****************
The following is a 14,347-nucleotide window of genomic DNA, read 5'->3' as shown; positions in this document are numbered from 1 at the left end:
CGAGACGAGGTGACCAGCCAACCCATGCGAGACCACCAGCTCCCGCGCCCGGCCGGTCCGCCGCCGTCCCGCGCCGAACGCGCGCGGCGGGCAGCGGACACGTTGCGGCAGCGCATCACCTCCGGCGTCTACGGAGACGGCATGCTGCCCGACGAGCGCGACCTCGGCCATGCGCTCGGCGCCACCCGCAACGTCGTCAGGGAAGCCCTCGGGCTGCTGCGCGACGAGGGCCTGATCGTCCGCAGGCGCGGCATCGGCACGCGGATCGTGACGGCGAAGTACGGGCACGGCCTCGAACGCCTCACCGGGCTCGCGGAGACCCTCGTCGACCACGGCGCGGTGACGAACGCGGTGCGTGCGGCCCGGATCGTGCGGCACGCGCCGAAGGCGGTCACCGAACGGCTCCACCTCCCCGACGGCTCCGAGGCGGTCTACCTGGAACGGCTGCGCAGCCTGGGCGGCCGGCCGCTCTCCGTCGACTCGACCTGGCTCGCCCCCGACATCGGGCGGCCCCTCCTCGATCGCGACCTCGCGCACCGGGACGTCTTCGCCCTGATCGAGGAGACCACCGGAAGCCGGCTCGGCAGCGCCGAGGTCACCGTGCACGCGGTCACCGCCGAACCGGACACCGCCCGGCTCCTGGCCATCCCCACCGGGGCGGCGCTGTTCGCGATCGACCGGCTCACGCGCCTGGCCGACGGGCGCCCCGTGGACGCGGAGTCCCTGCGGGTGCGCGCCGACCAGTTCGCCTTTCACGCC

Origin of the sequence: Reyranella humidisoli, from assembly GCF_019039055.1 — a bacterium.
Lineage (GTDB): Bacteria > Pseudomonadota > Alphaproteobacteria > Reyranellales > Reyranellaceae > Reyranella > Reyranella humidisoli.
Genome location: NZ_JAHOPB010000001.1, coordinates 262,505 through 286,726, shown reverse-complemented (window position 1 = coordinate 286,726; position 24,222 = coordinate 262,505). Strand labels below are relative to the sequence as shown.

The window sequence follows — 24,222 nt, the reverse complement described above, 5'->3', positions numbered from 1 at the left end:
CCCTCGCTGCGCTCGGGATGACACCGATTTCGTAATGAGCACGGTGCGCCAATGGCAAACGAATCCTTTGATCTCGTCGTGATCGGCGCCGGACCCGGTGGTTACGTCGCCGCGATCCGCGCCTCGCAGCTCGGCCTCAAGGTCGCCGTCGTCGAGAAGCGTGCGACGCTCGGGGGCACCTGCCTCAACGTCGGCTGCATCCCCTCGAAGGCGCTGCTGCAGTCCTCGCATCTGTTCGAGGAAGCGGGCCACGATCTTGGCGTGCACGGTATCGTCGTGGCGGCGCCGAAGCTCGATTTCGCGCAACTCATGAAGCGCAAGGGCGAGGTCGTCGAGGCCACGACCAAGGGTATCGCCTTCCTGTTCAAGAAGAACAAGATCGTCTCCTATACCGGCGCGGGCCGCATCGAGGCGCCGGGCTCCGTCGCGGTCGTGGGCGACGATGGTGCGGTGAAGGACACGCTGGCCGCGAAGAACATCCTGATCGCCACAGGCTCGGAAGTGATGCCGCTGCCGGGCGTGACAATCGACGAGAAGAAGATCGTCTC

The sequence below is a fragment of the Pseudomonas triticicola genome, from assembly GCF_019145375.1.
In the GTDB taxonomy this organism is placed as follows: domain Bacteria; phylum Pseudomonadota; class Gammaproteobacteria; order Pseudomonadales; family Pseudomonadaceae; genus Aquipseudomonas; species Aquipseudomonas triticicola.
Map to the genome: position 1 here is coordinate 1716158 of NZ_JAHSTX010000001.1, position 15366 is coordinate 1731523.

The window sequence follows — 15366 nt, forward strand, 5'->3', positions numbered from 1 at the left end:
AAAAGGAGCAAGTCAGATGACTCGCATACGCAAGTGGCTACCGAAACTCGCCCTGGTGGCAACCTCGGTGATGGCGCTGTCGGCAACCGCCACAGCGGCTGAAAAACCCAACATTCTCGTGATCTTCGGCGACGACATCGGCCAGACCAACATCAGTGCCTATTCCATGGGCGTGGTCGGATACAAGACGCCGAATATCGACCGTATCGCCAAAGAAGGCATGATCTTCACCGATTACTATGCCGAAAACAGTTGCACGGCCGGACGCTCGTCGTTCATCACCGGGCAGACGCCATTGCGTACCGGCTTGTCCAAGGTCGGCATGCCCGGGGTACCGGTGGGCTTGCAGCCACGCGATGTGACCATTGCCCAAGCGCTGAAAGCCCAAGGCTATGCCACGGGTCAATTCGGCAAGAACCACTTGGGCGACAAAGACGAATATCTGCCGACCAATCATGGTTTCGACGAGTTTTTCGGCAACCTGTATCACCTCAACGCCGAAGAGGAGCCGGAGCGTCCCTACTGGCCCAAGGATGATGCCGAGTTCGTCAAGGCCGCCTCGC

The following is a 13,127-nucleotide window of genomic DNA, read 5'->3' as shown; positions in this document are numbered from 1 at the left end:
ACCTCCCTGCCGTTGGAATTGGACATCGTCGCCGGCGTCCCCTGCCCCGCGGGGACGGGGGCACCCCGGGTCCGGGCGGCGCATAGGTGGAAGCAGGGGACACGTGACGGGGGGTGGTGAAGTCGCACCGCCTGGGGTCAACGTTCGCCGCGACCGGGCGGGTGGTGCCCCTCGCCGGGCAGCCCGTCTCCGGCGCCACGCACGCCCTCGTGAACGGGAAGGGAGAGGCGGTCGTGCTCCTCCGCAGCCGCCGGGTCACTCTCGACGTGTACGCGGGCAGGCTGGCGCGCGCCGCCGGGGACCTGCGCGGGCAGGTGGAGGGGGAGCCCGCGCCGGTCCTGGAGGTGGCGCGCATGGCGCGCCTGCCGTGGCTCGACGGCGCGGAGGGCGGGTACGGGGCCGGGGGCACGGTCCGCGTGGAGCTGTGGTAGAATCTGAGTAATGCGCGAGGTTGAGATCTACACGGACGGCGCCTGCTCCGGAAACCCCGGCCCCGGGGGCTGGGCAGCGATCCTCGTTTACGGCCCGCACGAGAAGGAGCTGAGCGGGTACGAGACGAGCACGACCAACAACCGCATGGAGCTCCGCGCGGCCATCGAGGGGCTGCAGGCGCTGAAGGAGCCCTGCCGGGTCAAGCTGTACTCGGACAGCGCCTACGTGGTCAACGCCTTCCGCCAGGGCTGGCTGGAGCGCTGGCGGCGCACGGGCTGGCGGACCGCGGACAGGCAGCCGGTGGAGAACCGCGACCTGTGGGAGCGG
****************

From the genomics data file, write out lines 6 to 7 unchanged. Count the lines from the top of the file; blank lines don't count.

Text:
The window sequence follows — 24,222 nt, the reverse complement described above, 5'->3', positions numbered from 1 at the left end:
CCCTCGCTGCGCTCGGGATGACACCGATTTCGTAATGAGCACGGTGCGCCAATGGCAAACGAATCCTTTGATCTCGTCGTGATCGGCGCCGGACCCGGTGGTTACGTCGCCGCGATCCGCGCCTCGCAGCTCGGCCTCAAGGTCGCCGTCGTCGAGAAGCGTGCGACGCTCGGGGGCACCTGCCTCAACGTCGGCTGCATCCCCTCGAAGGCGCTGCTGCAGTCCTCGCATCTGTTCGAGGAAGCGGGCCACGATCTTGGCGTGCACGGTATCGTCGTGGCGGCGCCGAAGCTCGATTTCGCGCAACTCATGAAGCGCAAGGGCGAGGTCGTCGAGGCCACGACCAAGGGTATCGCCTTCCTGTTCAAGAAGAACAAGATCGTCTCCTATACCGGCGCGGGCCGCATCGAGGCGCCGGGCTCCGTCGCGGTCGTGGGCGACGATGGTGCGGTGAAGGACACGCTGGCCGCGAAGAACATCCTGATCGCCACAGGCTCGGAAGTGATGCCGCTGCCGGGCGTGACAATCGACGAGAAGAAGATCGTCTC